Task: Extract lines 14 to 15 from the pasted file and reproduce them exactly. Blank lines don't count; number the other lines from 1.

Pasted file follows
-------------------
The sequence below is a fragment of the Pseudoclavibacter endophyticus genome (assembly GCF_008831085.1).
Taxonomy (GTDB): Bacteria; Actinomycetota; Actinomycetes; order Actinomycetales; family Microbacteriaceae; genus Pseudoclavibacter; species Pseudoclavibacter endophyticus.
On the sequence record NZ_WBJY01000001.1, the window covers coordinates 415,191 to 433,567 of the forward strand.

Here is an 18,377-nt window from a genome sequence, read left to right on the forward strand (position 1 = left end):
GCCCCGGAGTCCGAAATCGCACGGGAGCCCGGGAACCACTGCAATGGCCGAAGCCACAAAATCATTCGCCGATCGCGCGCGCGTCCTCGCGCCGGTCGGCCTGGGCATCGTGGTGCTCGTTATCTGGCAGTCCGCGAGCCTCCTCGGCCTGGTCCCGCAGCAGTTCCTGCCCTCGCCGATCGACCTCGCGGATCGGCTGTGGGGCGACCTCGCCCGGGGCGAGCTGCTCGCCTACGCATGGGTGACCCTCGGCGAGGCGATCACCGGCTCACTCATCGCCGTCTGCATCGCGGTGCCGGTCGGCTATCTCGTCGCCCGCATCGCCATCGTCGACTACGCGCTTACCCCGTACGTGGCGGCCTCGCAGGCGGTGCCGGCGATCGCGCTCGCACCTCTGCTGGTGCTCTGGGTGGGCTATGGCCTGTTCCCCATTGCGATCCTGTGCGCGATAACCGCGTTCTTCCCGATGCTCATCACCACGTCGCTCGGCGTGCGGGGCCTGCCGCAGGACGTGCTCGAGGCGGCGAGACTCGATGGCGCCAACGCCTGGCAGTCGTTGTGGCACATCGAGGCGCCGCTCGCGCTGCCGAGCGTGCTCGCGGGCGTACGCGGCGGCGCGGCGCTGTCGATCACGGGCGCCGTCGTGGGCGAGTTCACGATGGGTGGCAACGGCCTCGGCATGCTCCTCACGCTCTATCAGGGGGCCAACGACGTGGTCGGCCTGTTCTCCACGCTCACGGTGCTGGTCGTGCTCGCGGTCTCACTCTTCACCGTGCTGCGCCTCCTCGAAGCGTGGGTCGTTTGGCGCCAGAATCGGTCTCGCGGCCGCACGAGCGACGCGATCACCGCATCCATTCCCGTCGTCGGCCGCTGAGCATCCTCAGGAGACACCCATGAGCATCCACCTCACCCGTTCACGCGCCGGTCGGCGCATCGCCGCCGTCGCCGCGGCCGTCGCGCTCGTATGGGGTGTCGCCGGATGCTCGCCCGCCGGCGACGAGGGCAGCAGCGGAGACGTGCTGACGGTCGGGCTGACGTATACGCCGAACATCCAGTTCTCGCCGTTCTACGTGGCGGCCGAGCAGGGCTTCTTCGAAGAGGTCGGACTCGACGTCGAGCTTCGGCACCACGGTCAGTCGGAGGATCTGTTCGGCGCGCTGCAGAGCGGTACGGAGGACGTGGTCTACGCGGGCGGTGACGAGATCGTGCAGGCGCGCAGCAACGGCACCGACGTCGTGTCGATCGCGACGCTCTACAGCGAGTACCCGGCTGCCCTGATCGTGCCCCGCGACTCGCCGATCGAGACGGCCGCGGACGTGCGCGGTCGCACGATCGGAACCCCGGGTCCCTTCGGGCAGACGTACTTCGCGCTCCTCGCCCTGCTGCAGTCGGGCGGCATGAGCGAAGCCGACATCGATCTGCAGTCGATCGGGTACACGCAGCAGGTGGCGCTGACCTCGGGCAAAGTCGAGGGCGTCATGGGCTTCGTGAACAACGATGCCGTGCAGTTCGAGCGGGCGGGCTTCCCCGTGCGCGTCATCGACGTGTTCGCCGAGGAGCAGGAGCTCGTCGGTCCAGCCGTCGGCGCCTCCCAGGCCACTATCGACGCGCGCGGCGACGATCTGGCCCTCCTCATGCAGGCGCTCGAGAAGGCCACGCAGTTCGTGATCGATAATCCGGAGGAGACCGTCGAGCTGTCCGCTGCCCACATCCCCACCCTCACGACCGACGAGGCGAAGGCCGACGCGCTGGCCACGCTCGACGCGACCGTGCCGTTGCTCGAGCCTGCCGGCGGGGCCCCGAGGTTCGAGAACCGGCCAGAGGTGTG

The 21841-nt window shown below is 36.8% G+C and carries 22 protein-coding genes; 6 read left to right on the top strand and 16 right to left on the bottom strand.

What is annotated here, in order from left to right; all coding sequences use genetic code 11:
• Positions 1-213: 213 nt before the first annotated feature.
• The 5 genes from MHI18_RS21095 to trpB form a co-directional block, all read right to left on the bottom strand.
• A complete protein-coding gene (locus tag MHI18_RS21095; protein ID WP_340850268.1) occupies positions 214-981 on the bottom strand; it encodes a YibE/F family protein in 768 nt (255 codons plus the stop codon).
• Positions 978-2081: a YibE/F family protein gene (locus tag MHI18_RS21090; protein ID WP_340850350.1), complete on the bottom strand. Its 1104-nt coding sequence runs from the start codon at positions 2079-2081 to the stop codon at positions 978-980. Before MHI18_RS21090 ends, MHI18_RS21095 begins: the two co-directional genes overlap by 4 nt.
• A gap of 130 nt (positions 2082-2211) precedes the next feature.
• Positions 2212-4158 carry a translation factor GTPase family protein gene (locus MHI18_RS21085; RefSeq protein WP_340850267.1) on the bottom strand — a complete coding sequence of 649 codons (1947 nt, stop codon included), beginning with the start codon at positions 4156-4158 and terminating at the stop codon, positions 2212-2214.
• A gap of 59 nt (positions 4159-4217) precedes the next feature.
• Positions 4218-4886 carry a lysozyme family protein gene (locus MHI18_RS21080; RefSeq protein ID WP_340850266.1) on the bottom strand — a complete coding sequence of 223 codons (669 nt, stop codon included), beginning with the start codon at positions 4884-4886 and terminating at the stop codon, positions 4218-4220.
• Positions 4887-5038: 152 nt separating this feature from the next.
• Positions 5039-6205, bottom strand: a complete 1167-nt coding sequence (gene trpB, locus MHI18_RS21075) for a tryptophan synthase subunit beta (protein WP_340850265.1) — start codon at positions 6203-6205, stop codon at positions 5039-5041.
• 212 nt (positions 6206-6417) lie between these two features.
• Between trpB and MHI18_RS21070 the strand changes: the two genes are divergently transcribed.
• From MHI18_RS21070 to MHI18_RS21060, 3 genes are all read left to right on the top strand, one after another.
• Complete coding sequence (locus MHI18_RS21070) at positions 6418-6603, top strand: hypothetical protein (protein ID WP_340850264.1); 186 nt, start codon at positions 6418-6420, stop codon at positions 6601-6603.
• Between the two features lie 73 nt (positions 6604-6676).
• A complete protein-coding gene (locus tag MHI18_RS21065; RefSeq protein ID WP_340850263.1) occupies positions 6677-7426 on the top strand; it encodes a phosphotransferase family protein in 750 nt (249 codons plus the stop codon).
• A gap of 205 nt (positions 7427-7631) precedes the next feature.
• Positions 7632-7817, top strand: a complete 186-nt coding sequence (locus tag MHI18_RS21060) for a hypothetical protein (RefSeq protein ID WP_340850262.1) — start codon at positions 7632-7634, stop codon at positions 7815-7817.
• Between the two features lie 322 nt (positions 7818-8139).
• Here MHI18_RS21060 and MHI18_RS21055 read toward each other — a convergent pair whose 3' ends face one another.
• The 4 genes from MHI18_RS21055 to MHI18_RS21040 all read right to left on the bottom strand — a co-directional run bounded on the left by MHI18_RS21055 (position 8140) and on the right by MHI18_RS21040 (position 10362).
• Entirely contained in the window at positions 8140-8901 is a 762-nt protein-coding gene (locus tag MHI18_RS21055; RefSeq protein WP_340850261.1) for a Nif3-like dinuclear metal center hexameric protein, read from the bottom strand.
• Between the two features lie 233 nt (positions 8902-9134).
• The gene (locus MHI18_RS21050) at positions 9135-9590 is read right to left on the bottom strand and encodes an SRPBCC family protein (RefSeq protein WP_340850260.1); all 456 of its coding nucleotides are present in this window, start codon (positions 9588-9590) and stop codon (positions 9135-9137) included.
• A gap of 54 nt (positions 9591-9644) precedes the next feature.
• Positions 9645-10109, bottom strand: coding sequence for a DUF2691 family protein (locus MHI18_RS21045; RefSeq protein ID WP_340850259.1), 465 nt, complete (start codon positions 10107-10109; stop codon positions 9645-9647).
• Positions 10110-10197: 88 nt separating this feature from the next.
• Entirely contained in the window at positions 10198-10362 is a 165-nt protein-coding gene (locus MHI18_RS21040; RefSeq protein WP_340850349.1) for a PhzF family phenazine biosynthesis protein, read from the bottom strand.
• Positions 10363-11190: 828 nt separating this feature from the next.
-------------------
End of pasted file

• A gap of 59 nt (positions 4159-4217) precedes the next feature.
• Positions 4218-4886 carry a lysozyme family protein gene (locus MHI18_RS21080; RefSeq protein ID WP_340850266.1) on the bottom strand — a complete coding sequence of 223 codons (669 nt, stop codon included), beginning with the start codon at positions 4884-4886 and terminating at the stop codon, positions 4218-4220.